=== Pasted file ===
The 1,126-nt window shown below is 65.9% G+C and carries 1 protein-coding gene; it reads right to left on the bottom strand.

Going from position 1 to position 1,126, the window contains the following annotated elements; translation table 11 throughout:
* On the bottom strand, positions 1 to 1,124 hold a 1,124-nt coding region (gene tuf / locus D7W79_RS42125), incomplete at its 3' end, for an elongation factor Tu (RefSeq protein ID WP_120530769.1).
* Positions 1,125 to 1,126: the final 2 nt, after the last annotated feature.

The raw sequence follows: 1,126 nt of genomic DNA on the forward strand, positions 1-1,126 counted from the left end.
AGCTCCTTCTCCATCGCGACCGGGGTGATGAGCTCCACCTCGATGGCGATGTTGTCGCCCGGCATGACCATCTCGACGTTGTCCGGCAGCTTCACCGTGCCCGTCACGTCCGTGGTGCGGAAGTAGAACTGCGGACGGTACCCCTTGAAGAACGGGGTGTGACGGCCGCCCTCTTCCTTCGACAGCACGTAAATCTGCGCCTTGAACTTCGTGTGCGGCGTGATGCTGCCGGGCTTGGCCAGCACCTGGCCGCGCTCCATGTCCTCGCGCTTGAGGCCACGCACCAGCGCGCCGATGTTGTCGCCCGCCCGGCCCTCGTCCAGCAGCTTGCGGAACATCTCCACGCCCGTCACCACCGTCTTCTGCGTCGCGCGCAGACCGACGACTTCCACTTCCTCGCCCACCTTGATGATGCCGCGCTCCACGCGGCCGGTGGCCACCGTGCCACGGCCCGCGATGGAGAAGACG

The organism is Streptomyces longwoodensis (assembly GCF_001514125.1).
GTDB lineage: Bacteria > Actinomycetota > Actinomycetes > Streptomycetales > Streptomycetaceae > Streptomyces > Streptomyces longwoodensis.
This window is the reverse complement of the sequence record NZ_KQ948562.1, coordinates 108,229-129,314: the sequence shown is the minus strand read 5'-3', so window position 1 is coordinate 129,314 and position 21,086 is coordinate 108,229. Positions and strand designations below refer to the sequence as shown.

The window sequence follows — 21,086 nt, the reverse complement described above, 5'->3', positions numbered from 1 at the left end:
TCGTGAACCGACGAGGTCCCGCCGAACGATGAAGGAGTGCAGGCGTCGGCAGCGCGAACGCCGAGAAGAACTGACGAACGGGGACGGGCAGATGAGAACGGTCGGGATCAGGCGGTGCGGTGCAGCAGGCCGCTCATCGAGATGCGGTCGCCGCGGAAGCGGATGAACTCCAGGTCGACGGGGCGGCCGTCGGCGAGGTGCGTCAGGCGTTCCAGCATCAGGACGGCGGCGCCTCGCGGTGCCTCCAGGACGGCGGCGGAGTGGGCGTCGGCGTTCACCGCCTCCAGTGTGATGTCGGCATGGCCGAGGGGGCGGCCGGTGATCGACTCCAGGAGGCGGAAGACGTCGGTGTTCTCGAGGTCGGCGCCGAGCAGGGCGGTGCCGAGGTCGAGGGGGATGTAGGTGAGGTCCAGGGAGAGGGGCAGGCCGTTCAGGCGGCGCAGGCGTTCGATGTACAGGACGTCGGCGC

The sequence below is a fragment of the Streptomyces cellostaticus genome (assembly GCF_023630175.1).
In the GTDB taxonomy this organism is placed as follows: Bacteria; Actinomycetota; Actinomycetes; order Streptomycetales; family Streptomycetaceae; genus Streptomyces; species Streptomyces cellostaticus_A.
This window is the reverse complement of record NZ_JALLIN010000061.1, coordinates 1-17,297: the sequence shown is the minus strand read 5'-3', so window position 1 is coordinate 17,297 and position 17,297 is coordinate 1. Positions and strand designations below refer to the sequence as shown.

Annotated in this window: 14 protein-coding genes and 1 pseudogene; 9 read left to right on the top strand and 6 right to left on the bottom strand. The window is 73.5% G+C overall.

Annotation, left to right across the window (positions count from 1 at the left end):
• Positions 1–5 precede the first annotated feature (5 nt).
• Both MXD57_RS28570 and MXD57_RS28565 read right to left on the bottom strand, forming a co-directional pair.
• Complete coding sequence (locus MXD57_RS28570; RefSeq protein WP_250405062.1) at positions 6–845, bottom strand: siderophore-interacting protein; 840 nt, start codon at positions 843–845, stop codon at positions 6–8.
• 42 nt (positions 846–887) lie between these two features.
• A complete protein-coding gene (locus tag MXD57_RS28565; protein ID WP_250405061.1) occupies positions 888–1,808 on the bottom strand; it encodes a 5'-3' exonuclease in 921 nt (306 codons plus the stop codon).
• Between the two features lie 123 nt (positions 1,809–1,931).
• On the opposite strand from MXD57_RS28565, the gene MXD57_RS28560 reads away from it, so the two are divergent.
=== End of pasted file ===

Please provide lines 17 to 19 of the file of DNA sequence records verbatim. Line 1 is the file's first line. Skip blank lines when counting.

• Positions 1–5 precede the first annotated feature (5 nt).
• Both MXD57_RS28570 and MXD57_RS28565 read right to left on the bottom strand, forming a co-directional pair.
• Complete coding sequence (locus MXD57_RS28570; RefSeq protein WP_250405062.1) at positions 6–845, bottom strand: siderophore-interacting protein; 840 nt, start codon at positions 843–845, stop codon at positions 6–8.